My cottage is built on solid rock. Over the years I have encountered problems with moisture in the basement. In the past I have had to replace floor joists under the first floor. I am sure that the moisture is coming from condensation and not seepage. Should I install a vapor barrier directly under the floor joists?
The stone wall in the basement of my 90-year-old house is constructed with an exposed wall of either cement or plaster that is crumbling and becoming very porous. What can I do to fix it?
I am having a problem with the coating over my concrete foundation where the outside wall meets the grass. It has been flaking off. Is there a product that I can use to repair this?
I plan to install a bathroom and wood flooring in my unfinished basement. The concrete floor that is there now is very uneven. What should I do to even the concrete floor before installing the hardwood floor?
We recently bought a house whose previous owners built a second-story addition. Unfortunately, they did not install a support wall. The result is that the ceiling above has sagged considerably in the middle. Is it possible to add support without having to install a support wall?
Just how much insulation is really required in a basement?
I live in a basement apartment with some rather noisy upstairs neighbors. Is there anything that I can do to better soundproof my apartment?
I am refinishing my basement. I have installed white polystyrene panels, but I am not sure whether or not I should install 2x4s directly over the polystyrene panels or if I should cut out strips of the panels to allow the 2x4s to be flush with the concrete wall behind the insulation. Which method is better?
To fashion unique napkin rings for special dinner parties, gather sections of deciduous vines in the fall. Good choices for this project are grapevine, honeysuckle, trumpet vine, and wisteria.
These fragrant, topiary-like decorations last for years, and they aren't difficult to make. The ends of the rosemary sprigs stick right into the florist's foam — no glue necessary. Just work carefully, especially when trimming the sprigs to the same length.
Everyone needs a spoon rest beside the stove, and this one is as much fun to make as it to use. Sculpey clay is used here because it is more pliable and easier to roll out than other clays on the market.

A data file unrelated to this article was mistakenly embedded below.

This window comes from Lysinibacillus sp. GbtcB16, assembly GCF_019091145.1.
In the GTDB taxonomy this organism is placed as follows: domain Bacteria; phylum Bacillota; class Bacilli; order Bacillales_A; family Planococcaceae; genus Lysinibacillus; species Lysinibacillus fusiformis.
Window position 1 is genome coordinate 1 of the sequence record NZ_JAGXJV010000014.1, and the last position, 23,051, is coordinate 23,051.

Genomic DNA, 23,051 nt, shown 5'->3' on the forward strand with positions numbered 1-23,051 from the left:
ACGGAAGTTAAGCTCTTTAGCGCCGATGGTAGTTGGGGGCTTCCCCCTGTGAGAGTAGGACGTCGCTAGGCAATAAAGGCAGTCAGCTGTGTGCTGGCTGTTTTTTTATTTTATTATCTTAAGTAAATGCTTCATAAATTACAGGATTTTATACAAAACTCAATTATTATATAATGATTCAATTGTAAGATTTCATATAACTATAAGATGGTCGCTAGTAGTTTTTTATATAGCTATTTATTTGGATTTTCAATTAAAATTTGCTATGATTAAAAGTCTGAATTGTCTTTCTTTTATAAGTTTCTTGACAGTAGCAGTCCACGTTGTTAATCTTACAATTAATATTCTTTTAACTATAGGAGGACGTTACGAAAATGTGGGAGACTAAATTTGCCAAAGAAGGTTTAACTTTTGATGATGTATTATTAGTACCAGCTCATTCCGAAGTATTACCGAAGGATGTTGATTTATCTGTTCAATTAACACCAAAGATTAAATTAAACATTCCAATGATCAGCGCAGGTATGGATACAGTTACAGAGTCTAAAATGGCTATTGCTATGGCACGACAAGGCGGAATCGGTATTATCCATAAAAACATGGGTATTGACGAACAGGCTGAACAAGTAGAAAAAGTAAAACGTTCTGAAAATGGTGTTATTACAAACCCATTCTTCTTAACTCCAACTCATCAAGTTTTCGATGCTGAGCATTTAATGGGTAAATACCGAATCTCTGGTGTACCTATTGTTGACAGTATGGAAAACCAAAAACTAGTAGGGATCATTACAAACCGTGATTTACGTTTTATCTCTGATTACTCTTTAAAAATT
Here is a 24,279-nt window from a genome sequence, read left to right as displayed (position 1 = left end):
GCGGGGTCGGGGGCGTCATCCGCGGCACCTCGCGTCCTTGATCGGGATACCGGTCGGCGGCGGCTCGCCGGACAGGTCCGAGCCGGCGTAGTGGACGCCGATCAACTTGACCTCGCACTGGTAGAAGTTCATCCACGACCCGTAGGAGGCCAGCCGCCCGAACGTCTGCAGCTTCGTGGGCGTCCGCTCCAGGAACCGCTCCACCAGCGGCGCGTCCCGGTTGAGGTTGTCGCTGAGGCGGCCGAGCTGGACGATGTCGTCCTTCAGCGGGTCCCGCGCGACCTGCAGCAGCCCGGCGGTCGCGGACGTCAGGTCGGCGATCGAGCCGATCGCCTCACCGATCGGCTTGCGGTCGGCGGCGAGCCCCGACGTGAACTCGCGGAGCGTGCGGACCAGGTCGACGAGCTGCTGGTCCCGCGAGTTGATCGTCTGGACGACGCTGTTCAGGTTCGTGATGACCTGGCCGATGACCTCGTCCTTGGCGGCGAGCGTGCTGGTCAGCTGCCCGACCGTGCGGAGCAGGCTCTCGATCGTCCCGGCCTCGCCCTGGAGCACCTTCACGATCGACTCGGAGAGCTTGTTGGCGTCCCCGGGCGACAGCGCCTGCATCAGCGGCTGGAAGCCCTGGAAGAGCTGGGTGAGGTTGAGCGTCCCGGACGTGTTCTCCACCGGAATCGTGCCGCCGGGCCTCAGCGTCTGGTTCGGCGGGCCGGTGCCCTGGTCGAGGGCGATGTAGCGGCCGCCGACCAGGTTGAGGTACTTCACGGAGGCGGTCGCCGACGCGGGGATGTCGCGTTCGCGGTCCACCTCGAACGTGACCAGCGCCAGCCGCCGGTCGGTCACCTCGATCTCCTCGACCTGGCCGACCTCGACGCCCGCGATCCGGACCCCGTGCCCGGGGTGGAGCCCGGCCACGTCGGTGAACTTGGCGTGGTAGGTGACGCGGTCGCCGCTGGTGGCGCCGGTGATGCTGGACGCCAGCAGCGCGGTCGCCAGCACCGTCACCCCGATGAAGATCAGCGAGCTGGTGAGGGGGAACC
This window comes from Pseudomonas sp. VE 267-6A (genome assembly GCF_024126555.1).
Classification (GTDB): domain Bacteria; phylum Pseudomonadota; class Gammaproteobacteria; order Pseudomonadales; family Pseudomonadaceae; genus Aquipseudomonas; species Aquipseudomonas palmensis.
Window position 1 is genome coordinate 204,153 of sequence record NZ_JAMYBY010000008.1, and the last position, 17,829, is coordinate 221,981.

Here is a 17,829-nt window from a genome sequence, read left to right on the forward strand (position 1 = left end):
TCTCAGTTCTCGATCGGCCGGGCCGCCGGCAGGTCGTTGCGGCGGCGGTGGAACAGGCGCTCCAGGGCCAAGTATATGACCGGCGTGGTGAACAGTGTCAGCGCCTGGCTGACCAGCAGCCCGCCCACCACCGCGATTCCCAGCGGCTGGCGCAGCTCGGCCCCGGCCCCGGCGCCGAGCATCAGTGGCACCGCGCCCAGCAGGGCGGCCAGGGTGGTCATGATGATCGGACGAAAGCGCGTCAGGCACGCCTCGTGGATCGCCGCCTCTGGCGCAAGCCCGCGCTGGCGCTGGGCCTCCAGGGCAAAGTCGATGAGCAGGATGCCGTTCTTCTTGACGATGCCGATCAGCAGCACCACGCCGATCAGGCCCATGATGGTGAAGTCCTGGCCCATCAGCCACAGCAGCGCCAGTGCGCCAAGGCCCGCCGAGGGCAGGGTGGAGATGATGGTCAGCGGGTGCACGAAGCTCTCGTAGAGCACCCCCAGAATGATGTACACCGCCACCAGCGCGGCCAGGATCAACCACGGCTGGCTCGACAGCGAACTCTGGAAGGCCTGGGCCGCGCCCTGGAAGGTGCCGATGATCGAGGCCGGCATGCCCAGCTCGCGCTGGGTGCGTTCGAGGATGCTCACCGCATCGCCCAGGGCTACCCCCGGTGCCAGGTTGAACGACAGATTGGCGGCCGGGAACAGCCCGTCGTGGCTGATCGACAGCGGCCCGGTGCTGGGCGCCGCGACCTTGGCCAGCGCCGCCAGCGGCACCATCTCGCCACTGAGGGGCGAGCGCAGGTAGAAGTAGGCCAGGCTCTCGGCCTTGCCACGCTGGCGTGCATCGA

Stunning yet simple, this lush arrangement looks great surrounded by groups of glowing candles. Use it on a mantel or as a fabulous centerpiece.
Turn your Christmas cards into a decorative focal point by pinning them to lengths of pretty ribbon attached to a curtain rod.
This adorable — and helpful — gift is easy to create with some paint, photos, and biscuits.
For a super-fast centerpiece, try making this gorgeous one created just for us by New York City prop stylist Jo Waller. Use a low bowl for your dining table and a footed bowl for a buffet. You’ll find Fun-Tak, ribbon, and dried pepper berry sprigs at the crafts store, and eucalyptus branches and baby’s breath at the florist.
This two-minute centerpiece will suffuse the room with a buttery glow, especially beautiful in front of a mirror. Take your wreath with you to the candle store to be sure the arrangement you desire will fit inside it, and be sure to invest in dripless tapers.
These gorgeous balls are nothing more than beautiful ribbons wrapped around a Styrofoam base. Make several for your tree or to pile in a pretty bowl.
Search out Victorian-style stickers for these beautiful balls. Gold size and leaf (found at art- or craft-supply stores) add a rich sparkle and are surprisingly easy to use.
It's a lot easier to create this gorgeous centerpiece than it looks. For food-safety reasons, make frosted fruit the same day it will be eaten. Even easier: If you are sure fruit will not be eaten, you can adhere the sugar with artist's adhesive (available at art-supply or crafts stores).
This arrangement looks particularly elegant on a silver tray, but any kind of tray — or even a shallow bowl — will do. If you can’t find clip-on candle holders, use regular candle holders held in place with a bit of Fun-Tak, a gummy reusable adhesive available at crafts stores.